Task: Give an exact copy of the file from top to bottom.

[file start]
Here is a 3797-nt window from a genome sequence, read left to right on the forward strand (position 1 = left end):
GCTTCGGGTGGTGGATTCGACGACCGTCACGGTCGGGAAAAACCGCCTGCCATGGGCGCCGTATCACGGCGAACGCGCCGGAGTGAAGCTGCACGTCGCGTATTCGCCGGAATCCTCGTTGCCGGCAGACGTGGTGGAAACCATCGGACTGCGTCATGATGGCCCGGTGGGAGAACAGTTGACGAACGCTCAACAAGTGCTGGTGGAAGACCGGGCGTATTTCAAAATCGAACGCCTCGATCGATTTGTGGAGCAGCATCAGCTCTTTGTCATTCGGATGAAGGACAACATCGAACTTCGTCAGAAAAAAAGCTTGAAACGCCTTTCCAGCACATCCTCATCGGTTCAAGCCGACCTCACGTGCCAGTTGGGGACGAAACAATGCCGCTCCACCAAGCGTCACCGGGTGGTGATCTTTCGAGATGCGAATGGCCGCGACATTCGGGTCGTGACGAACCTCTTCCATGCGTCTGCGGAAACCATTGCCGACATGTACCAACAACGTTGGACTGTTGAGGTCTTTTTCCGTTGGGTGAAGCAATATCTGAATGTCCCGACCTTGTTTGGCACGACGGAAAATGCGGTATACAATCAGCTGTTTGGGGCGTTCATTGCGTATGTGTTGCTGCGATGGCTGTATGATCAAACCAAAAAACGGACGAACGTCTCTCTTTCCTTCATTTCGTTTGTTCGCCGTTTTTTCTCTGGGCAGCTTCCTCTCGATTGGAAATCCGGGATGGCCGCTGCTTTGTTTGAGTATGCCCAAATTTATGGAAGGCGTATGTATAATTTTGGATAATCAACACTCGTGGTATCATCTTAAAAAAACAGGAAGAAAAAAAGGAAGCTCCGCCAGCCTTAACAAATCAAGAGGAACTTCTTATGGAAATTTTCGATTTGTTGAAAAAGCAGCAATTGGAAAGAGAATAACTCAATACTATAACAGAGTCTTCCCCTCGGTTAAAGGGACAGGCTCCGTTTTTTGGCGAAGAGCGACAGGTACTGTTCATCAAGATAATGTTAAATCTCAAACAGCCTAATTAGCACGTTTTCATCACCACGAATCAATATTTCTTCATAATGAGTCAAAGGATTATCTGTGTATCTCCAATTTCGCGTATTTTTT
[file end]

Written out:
Here is a 3797-nt window from a genome sequence, read left to right on the forward strand (position 1 = left end):
GCTTCGGGTGGTGGATTCGACGACCGTCACGGTCGGGAAAAACCGCCTGCCATGGGCGCCGTATCACGGCGAACGCGCCGGAGTGAAGCTGCACGTCGCGTATTCGCCGGAATCCTCGTTGCCGGCAGACGTGGTGGAAACCATCGGACTGCGTCATGATGGCCCGGTGGGAGAACAGTTGACGAACGCTCAACAAGTGCTGGTGGAAGACCGGGCGTATTTCAAAATCGAACGCCTCGATCGATTTGTGGAGCAGCATCAGCTCTTTGTCATTCGGATGAAGGACAACATCGAACTTCGTCAGAAAAAAAGCTTGAAACGCCTTTCCAGCACATCCTCATCGGTTCAAGCCGACCTCACGTGCCAGTTGGGGACGAAACAATGCCGCTCCACCAAGCGTCACCGGGTGGTGATCTTTCGAGATGCGAATGGCCGCGACATTCGGGTCGTGACGAACCTCTTCCATGCGTCTGCGGAAACCATTGCCGACATGTACCAACAACGTTGGACTGTTGAGGTCTTTTTCCGTTGGGTGAAGCAATATCTGAATGTCCCGACCTTGTTTGGCACGACGGAAAATGCGGTATACAATCAGCTGTTTGGGGCGTTCATTGCGTATGTGTTGCTGCGATGGCTGTATGATCAAACCAAAAAACGGACGAACGTCTCTCTTTCCTTCATTTCGTTTGTTCGCCGTTTTTTCTCTGGGCAGCTTCCTCTCGATTGGAAATCCGGGATGGCCGCTGCTTTGTTTGAGTATGCCCAAATTTATGGAAGGCGTATGTATAATTTTGGATAATCAACACTCGTGGTATCATCTTAAAAAAACAGGAAGAAAAAAAGGAAGCTCCGCCAGCCTTAACAAATCAAGAGGAACTTCTTATGGAAATTTTCGATTTGTTGAAAAAGCAGCAATTGGAAAGAGAATAACTCAATACTATAACAGAGTCTTCCCCTCGGTTAAAGGGACAGGCTCCGTTTTTTGGCGAAGAGCGACAGGTACTGTTCATCAAGATAATGTTAAATCTCAAACAGCCTAATTAGCACGTTTTCATCACCACGAATCAATATTTCTTCATAATGAGTCAAAGGATTATCTGTGTATCTCCAATTTCGCGTATTTTTT